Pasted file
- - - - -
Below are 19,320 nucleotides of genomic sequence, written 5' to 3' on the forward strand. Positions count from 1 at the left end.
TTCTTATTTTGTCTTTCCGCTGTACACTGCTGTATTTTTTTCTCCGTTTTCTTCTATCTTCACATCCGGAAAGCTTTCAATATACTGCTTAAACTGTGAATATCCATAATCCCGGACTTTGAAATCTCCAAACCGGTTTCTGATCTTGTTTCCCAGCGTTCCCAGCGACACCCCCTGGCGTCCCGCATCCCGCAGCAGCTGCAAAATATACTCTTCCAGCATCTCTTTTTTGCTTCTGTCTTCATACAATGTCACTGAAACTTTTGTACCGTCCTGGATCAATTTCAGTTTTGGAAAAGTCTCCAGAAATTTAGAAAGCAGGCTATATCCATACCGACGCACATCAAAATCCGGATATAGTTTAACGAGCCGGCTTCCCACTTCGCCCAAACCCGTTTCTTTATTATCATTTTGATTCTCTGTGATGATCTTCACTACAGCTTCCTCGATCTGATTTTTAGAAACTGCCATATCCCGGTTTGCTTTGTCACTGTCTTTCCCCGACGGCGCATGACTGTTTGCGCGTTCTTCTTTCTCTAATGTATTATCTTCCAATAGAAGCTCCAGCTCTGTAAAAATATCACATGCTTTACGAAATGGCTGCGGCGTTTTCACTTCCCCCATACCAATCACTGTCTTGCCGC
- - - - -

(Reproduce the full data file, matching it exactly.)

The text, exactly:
Below are 19,320 nucleotides of genomic sequence, written 5' to 3' on the forward strand. Positions count from 1 at the left end.
TTCTTATTTTGTCTTTCCGCTGTACACTGCTGTATTTTTTTCTCCGTTTTCTTCTATCTTCACATCCGGAAAGCTTTCAATATACTGCTTAAACTGTGAATATCCATAATCCCGGACTTTGAAATCTCCAAACCGGTTTCTGATCTTGTTTCCCAGCGTTCCCAGCGACACCCCCTGGCGTCCCGCATCCCGCAGCAGCTGCAAAATATACTCTTCCAGCATCTCTTTTTTGCTTCTGTCTTCATACAATGTCACTGAAACTTTTGTACCGTCCTGGATCAATTTCAGTTTTGGAAAAGTCTCCAGAAATTTAGAAAGCAGGCTATATCCATACCGACGCACATCAAAATCCGGATATAGTTTAACGAGCCGGCTTCCCACTTCGCCCAAACCCGTTTCTTTATTATCATTTTGATTCTCTGTGATGATCTTCACTACAGCTTCCTCGATCTGATTTTTAGAAACTGCCATATCCCGGTTTGCTTTGTCACTGTCTTTCCCCGACGGCGCATGACTGTTTGCGCGTTCTTCTTTCTCTAATGTATTATCTTCCAATAGAAGCTCCAGCTCTGTAAAAATATCACATGCTTTACGAAATGGCTGCGGCGTTTTCACTTCCCCCATACCAATCACTGTCTTGCCGC